Protecting Loved Ones from Nursing Home Abuse
There is a crisis in America’s nursing homes that is not receiving nearly the attention it deserves. The aging population has put a major strain on the country’s healthcare system, and nursing facilities have done very little (if anything) to address this issue. In recent years, a growing number of facilities have become “for-profit” entities, and far too many of them are putting their economic well-being ahead of the residents and patients they are supposed to serve.
In California, there are approximately 1,250 licensed long-term care nursing facilities. Of those, less than 150 receive top ratings. On the other hand, lawmakers recently revealed a long list of troubled nursing homes, dozens of which are located in the Golden State.
Nursing home abuse is widespread in California, and according to the Department of Justice, the number of complaints of neglect, abuse, and exploitation filed against nursing facilities within the state is twice the national rate. California currently has the largest population of individuals over the age of 60, and the number of residents that are over age 65 is expected to double by 2030. Given these demographic trends, abuse and neglect in nursing homes is likely to be a major problem for the foreseeable future.
How to Protect your Aging Loved Ones from Nursing Home Abuse
According to the National Council on Aging (NCOA), as many as 5 million seniors experience some form of abuse in the United States each year. But as bad as that number is, it is likely a very conservative estimate.
The NCOA goes on to say that only about one out of every 14 cases of abuse are ever formally reported to authorities, and it is easy to understand why. Nursing home residents are entirely dependent on their caregivers for almost everything, and many of them fear reprisal (from their caregivers) if they report abuse and nothing is done about it.
It is easy to believe that nursing home abuse is something that happens to other people, but it could not happen to your loved one. Hopefully that is true and your loved one is in a good place. But given the widespread problems with nursing facilities in California and throughout the country, this is not something you can afford to leave to chance.
Here are some of the most important things family members should do to protect their aging loved ones from abuse and neglect in a nursing facility:
Show Up Frequently: Abuse and neglect are most likely to occur against nursing home residents who do not have many visitors. If, on the other hand, you and others in your family show up regularly, caregivers will realize this and usually make a concerted effort to provide the care your loved one deserves. Create a regular visiting schedule and involve as many family members as possible. In addition, try to throw in some irregular visits just to keep the staff guessing and help ensure that they are always on their best behavior.
Get to Know your Loved One’s Caregiver(s): When you come in to visit, take the time to get to know those who are looking after your loved one. Also ask to meet the supervisors and directors of the facility. Discuss your loved one’s care plan in detail and ask pointed questions of the staff. This level of engagement shows the staff and management that you are concerned about your loved one’s well-being and committed to making sure they are well cared for.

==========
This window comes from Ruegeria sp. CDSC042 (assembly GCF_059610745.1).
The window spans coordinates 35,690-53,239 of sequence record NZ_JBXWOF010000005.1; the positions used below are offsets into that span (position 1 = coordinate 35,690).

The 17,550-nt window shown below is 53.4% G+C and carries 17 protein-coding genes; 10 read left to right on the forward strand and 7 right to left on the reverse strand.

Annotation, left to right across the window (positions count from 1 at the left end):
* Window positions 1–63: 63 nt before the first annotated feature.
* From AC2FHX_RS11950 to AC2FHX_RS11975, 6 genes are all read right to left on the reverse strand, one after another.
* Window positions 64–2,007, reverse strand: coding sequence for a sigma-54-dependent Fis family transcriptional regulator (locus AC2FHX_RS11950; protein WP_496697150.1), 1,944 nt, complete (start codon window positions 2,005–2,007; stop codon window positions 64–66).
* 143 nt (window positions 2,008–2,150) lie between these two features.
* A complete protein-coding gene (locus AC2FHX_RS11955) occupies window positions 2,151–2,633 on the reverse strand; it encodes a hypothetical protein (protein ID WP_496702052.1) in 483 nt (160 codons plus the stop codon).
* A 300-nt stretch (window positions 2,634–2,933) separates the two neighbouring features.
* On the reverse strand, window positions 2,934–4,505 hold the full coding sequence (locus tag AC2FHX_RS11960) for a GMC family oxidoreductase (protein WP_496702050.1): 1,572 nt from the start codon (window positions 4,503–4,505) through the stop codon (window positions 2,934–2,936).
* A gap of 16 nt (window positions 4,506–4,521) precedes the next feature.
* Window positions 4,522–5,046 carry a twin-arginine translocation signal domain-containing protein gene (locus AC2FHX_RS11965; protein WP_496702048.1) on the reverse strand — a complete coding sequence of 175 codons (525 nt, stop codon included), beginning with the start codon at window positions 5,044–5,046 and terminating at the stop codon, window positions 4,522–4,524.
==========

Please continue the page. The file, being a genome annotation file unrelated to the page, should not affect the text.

Pay Close Attention to their Living Conditions: As you visit, note the conditions your loved one is living in, as well as their physical and emotional condition. Look for any signs that something may not be the right, like poor hygiene, bedsores, cuts, bruises, and unexplained falls and fractures. Pay special attention to how caregivers answer questions about issues you raise. If their answers are hostile, dismissive, or defensive, then this is a definite sign that you may need to take further actions to protect your loved one.
Consider Installing a Hidden Camera: If you suspect there might be some neglect or abuse happening, but you are not totally certain, one way to confirm your suspicion is to put a hidden camera in their room. The California Department of Social Services allows hidden cameras in nursing homes as long as the patient and the family members involved in their care agree to it.
Take Immediate Action if Abuse or Neglect is Occurring: If you reach the point where you are relatively sure your loved one is being abused, then it is time to take swift action and report it to authorities. You can file a complaint with the California Department of Health online or by calling (916) 492-8232. And if your loved one is in immediate danger and/or this is an emergency, call 911. Finally, get in touch with an experienced nursing home abuse lawyer to discuss the legal aspects of your case and the potential to recover damages against those who have perpetrated these egregious actions or knowingly allowed them to take place.
Contact Garmo & Garmo LLP for a Free Consultation
If the nursing facility that abused your loved one is located in San Diego, El Cajon, or anywhere in Southern California, call Garmo and Garmo, LLP today at 619-441-2500 or message us online for a free consultation and case assessment. We look forward to serving you!